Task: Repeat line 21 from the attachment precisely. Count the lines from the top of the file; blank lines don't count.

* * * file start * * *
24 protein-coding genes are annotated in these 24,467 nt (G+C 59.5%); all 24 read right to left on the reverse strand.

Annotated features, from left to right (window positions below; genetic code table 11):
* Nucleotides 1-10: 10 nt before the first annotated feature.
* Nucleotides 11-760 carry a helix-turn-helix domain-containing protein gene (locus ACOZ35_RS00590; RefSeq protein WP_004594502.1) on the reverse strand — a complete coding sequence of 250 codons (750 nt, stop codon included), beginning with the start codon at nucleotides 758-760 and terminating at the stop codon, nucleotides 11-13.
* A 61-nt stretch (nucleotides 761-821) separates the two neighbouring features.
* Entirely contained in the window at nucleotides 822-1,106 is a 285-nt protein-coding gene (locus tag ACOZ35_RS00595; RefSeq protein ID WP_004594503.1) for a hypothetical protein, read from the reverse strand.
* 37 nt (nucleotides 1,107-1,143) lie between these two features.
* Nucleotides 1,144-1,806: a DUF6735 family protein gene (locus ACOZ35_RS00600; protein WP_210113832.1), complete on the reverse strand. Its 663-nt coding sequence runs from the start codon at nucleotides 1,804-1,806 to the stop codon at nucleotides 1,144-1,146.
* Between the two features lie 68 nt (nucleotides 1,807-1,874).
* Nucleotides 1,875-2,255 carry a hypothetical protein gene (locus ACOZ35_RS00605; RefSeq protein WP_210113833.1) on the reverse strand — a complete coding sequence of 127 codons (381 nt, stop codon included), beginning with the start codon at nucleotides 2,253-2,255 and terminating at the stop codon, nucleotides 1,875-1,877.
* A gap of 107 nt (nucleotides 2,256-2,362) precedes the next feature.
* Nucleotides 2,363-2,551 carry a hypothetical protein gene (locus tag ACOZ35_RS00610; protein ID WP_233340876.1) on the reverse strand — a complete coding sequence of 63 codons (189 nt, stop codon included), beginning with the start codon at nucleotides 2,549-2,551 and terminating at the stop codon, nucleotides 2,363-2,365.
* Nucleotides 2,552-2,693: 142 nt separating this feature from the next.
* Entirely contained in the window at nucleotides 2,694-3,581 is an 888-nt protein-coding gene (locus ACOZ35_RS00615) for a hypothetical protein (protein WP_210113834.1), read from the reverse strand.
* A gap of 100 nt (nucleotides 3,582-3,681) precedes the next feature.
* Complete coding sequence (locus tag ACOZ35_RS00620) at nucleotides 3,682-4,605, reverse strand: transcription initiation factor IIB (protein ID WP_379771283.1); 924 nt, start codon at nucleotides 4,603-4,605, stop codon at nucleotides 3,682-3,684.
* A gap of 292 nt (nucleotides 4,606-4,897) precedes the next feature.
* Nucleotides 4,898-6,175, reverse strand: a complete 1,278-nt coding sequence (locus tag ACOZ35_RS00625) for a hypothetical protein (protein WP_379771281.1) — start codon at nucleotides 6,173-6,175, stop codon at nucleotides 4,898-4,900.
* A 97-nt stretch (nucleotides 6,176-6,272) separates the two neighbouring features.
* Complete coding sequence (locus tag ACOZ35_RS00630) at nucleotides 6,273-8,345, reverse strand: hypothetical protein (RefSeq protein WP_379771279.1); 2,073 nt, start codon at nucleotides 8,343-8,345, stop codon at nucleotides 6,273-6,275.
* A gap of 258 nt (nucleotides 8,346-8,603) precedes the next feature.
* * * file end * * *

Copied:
* A gap of 258 nt (nucleotides 8,346-8,603) precedes the next feature.